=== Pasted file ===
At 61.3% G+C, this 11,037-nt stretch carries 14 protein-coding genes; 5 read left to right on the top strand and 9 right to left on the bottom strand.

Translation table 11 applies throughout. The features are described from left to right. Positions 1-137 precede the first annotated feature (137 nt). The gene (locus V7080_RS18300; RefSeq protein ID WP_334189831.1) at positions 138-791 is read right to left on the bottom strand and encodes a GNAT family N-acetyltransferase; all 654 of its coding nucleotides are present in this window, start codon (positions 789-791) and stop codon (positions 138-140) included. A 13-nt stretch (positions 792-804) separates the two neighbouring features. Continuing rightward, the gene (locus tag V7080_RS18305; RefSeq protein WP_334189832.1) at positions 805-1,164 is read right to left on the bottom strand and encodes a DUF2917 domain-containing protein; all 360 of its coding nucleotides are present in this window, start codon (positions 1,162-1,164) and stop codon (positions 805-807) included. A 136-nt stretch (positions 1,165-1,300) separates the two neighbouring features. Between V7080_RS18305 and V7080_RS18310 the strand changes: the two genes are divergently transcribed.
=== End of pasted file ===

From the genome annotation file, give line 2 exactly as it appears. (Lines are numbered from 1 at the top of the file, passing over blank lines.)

Translation table 11 applies throughout. The features are described from left to right. Positions 1-137 precede the first annotated feature (137 nt). The gene (locus V7080_RS18300; RefSeq protein ID WP_334189831.1) at positions 138-791 is read right to left on the bottom strand and encodes a GNAT family N-acetyltransferase; all 654 of its coding nucleotides are present in this window, start codon (positions 789-791) and stop codon (positions 138-140) included. A 13-nt stretch (positions 792-804) separates the two neighbouring features. Continuing rightward, the gene (locus tag V7080_RS18305; RefSeq protein WP_334189832.1) at positions 805-1,164 is read right to left on the bottom strand and encodes a DUF2917 domain-containing protein; all 360 of its coding nucleotides are present in this window, start codon (positions 1,162-1,164) and stop codon (positions 805-807) included. A 136-nt stretch (positions 1,165-1,300) separates the two neighbouring features. Between V7080_RS18305 and V7080_RS18310 the strand changes: the two genes are divergently transcribed.